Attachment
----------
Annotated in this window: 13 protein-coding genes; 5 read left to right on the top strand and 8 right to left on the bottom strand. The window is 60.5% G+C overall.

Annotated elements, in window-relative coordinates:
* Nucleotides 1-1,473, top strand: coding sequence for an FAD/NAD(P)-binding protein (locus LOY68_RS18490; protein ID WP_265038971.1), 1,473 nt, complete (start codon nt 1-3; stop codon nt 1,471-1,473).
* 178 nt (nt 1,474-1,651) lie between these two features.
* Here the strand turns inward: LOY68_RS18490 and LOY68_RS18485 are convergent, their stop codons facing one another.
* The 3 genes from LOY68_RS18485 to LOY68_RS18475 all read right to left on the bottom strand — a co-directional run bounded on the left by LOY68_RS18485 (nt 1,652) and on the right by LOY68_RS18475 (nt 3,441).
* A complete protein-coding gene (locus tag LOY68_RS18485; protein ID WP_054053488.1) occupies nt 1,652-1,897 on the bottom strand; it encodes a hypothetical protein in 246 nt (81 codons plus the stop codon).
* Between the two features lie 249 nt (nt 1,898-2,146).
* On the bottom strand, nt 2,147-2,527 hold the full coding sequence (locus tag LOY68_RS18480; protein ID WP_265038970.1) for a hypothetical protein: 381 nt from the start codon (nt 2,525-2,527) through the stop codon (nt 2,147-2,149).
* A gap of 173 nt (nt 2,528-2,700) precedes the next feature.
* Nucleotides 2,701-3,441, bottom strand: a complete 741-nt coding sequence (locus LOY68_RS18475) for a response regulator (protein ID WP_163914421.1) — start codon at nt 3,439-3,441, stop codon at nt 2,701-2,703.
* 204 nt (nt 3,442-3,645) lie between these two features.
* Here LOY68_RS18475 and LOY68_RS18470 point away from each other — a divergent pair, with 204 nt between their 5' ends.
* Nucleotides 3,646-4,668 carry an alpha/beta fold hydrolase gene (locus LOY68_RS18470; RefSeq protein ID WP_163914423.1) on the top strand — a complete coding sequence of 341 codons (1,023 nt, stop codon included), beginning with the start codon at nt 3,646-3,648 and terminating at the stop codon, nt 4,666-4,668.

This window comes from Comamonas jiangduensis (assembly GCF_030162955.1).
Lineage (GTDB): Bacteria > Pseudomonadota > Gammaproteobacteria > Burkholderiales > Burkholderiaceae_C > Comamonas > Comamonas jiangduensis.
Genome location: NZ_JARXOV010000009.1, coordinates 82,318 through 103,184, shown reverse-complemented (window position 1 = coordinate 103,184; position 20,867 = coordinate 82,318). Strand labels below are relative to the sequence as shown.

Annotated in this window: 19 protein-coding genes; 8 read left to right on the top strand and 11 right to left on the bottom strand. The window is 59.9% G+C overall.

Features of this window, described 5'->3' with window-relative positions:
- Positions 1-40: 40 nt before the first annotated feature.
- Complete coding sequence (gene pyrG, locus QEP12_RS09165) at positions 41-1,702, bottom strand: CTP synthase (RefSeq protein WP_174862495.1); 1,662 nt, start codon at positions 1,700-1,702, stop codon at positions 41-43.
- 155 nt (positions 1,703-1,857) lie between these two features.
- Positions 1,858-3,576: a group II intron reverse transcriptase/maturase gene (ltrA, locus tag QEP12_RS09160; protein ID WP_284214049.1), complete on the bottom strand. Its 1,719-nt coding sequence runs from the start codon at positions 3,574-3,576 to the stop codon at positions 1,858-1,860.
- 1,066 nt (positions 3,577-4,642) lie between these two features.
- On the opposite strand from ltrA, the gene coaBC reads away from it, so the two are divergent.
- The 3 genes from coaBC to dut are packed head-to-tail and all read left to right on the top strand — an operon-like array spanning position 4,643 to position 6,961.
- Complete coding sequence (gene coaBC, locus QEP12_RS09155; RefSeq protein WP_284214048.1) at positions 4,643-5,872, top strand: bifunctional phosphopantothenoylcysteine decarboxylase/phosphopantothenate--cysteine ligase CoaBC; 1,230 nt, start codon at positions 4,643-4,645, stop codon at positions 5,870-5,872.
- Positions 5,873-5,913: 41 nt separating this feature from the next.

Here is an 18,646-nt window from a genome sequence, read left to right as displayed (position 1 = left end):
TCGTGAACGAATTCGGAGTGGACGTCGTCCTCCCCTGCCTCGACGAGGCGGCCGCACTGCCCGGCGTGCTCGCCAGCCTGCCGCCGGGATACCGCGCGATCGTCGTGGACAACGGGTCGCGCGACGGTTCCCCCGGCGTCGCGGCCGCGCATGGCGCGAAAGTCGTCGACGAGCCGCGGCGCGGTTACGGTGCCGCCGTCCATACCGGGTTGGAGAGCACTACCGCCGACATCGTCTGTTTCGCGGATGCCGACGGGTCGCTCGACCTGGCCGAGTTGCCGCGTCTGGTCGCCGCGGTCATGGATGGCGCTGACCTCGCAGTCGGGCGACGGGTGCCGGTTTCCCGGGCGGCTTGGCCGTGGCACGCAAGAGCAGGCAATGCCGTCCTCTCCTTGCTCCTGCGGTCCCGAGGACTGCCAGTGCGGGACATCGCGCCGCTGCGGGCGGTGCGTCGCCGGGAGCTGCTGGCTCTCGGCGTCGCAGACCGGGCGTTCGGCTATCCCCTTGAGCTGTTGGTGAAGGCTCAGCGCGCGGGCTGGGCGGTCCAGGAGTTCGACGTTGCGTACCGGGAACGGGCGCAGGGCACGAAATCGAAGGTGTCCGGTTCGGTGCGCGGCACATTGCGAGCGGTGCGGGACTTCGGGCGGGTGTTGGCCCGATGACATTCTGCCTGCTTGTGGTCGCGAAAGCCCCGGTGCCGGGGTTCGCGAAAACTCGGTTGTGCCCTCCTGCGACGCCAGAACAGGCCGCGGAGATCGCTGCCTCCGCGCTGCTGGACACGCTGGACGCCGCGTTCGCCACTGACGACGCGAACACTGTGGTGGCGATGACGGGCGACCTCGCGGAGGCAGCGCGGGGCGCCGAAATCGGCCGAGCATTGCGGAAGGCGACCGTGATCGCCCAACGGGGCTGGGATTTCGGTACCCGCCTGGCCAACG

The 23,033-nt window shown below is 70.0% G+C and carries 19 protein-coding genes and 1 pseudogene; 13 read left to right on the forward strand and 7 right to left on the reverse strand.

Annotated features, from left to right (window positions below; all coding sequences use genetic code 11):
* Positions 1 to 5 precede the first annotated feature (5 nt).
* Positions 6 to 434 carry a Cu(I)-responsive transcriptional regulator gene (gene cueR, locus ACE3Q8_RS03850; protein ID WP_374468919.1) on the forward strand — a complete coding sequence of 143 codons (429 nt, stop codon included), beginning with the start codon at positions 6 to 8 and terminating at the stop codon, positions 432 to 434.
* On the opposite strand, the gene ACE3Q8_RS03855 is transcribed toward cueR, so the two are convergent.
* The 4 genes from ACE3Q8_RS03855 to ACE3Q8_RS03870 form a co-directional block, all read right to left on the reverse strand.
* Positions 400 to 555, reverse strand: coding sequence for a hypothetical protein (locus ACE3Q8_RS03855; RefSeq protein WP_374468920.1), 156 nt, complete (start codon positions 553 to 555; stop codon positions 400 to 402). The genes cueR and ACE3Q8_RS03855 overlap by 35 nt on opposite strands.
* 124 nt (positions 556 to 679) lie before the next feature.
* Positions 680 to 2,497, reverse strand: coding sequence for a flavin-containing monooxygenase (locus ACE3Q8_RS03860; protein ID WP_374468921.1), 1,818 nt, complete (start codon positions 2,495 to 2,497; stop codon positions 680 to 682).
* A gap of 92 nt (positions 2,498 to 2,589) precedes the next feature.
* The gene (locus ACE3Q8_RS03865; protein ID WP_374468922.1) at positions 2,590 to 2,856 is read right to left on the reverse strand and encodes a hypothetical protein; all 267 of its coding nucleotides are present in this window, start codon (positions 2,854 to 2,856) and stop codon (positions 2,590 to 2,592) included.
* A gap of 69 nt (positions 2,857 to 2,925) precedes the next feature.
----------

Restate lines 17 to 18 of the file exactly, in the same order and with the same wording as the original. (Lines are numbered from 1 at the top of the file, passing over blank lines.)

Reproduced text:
Genome location: NZ_JARXOV010000009.1, coordinates 82,318 through 103,184, shown reverse-complemented (window position 1 = coordinate 103,184; position 20,867 = coordinate 82,318). Strand labels below are relative to the sequence as shown.

Annotated in this window: 19 protein-coding genes; 8 read left to right on the top strand and 11 right to left on the bottom strand. The window is 59.9% G+C overall.